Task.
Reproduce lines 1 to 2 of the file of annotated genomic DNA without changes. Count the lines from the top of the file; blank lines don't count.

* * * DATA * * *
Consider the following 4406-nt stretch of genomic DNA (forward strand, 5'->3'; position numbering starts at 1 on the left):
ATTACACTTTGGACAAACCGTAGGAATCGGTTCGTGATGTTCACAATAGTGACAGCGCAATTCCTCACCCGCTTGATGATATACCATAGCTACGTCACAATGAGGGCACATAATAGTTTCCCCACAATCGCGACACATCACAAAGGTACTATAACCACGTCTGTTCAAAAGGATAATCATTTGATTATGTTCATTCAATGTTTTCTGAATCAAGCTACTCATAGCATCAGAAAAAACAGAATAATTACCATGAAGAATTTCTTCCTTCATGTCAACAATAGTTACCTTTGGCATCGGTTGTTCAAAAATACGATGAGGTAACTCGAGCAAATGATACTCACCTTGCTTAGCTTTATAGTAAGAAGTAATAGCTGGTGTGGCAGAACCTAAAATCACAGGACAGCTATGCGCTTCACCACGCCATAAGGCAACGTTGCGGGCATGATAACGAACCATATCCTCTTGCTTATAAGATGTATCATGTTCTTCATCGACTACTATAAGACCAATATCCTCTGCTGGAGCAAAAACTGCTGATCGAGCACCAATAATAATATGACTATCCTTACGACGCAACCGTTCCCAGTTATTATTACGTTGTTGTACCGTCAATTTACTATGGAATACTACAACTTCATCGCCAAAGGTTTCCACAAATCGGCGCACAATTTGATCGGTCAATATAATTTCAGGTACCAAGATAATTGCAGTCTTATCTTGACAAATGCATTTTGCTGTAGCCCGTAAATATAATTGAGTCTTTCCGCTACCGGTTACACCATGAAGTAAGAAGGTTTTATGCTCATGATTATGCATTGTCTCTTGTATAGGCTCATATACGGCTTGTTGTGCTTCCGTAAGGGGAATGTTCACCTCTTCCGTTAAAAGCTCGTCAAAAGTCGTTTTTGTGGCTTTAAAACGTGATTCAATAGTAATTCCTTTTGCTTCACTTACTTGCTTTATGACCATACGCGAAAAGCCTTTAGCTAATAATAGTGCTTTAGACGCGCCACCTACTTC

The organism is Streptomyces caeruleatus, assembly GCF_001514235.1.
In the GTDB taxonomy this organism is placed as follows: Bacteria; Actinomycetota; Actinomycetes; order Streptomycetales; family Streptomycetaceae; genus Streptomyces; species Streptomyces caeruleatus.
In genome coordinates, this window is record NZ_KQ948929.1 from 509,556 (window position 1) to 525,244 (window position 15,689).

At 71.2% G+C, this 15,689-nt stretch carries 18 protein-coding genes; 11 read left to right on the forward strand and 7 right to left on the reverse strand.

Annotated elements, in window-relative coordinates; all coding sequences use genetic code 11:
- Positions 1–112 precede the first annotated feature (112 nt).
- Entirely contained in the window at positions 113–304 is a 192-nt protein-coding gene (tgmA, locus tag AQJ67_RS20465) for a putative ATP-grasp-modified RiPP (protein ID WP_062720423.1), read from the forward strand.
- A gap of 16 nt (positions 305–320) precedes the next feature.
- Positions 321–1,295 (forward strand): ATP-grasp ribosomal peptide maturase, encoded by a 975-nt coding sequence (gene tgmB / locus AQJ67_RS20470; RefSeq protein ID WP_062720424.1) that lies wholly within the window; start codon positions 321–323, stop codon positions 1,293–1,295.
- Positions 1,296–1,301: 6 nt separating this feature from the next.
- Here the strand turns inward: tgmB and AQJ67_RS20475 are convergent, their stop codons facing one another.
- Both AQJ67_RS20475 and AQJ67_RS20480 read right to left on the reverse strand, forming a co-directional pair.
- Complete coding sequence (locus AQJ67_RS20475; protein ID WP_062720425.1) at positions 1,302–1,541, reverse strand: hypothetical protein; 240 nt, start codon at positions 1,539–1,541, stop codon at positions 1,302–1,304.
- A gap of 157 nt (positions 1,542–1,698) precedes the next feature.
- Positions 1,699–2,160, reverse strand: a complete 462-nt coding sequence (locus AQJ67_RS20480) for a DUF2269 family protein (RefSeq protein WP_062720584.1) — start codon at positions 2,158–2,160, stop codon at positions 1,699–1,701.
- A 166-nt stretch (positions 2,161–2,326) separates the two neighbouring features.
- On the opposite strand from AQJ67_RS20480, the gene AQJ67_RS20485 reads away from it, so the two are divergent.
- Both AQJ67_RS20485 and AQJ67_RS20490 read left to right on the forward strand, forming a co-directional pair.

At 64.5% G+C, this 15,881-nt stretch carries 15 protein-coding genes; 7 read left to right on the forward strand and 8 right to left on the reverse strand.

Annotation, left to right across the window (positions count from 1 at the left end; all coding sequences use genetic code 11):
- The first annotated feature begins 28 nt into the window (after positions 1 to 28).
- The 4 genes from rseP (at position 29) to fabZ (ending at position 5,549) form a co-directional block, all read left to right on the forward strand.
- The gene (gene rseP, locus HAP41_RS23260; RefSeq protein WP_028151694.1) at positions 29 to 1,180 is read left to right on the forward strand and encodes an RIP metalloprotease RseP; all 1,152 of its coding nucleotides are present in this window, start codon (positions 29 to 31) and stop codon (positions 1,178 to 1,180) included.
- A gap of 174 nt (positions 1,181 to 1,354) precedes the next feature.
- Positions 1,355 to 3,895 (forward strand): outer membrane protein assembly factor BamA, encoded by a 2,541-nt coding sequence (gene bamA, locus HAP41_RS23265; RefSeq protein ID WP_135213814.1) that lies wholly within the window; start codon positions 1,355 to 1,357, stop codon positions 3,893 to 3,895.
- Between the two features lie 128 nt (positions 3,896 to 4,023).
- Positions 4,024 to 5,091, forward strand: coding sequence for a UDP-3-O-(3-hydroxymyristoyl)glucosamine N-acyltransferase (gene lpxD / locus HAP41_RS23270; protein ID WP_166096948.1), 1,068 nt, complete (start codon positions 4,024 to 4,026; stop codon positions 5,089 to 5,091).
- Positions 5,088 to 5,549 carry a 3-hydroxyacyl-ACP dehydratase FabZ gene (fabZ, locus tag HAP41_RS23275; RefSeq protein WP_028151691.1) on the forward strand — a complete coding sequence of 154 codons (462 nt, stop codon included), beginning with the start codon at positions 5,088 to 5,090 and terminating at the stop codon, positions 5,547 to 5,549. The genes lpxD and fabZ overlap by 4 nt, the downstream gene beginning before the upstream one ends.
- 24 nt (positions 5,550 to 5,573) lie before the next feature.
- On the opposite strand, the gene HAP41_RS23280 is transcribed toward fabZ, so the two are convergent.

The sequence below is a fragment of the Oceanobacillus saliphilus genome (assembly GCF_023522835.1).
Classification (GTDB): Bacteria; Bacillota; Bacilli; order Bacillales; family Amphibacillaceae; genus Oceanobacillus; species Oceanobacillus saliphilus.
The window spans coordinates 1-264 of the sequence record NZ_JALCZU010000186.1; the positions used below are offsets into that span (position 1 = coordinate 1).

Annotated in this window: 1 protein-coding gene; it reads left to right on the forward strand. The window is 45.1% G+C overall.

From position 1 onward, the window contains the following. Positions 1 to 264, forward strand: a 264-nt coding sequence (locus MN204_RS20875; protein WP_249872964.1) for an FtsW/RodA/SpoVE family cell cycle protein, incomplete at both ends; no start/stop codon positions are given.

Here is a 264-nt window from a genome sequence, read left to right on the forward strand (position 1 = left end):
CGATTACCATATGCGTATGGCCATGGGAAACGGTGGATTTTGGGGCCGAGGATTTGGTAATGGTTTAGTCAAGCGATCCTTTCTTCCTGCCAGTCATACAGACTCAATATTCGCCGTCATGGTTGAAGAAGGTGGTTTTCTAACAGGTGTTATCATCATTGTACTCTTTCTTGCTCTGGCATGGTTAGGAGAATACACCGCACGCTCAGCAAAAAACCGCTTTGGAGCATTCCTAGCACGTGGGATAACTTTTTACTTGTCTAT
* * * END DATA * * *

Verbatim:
Consider the following 4406-nt stretch of genomic DNA (forward strand, 5'->3'; position numbering starts at 1 on the left):
ATTACACTTTGGACAAACCGTAGGAATCGGTTCGTGATGTTCACAATAGTGACAGCGCAATTCCTCACCCGCTTGATGATATACCATAGCTACGTCACAATGAGGGCACATAATAGTTTCCCCACAATCGCGACACATCACAAAGGTACTATAACCACGTCTGTTCAAAAGGATAATCATTTGATTATGTTCATTCAATGTTTTCTGAATCAAGCTACTCATAGCATCAGAAAAAACAGAATAATTACCATGAAGAATTTCTTCCTTCATGTCAACAATAGTTACCTTTGGCATCGGTTGTTCAAAAATACGATGAGGTAACTCGAGCAAATGATACTCACCTTGCTTAGCTTTATAGTAAGAAGTAATAGCTGGTGTGGCAGAACCTAAAATCACAGGACAGCTATGCGCTTCACCACGCCATAAGGCAACGTTGCGGGCATGATAACGAACCATATCCTCTTGCTTATAAGATGTATCATGTTCTTCATCGACTACTATAAGACCAATATCCTCTGCTGGAGCAAAAACTGCTGATCGAGCACCAATAATAATATGACTATCCTTACGACGCAACCGTTCCCAGTTATTATTACGTTGTTGTACCGTCAATTTACTATGGAATACTACAACTTCATCGCCAAAGGTTTCCACAAATCGGCGCACAATTTGATCGGTCAATATAATTTCAGGTACCAAGATAATTGCAGTCTTATCTTGACAAATGCATTTTGCTGTAGCCCGTAAATATAATTGAGTCTTTCCGCTACCGGTTACACCATGAAGTAAGAAGGTTTTATGCTCATGATTATGCATTGTCTCTTGTATAGGCTCATATACGGCTTGTTGTGCTTCCGTAAGGGGAATGTTCACCTCTTCCGTTAAAAGCTCGTCAAAAGTCGTTTTTGTGGCTTTAAAACGTGATTCAATAGTAATTCCTTTTGCTTCACTTACTTGCTTTATGACCATACGCGAAAAGCCTTTAGCTAATAATAGTGCTTTAGACGCGCCACCTACTTC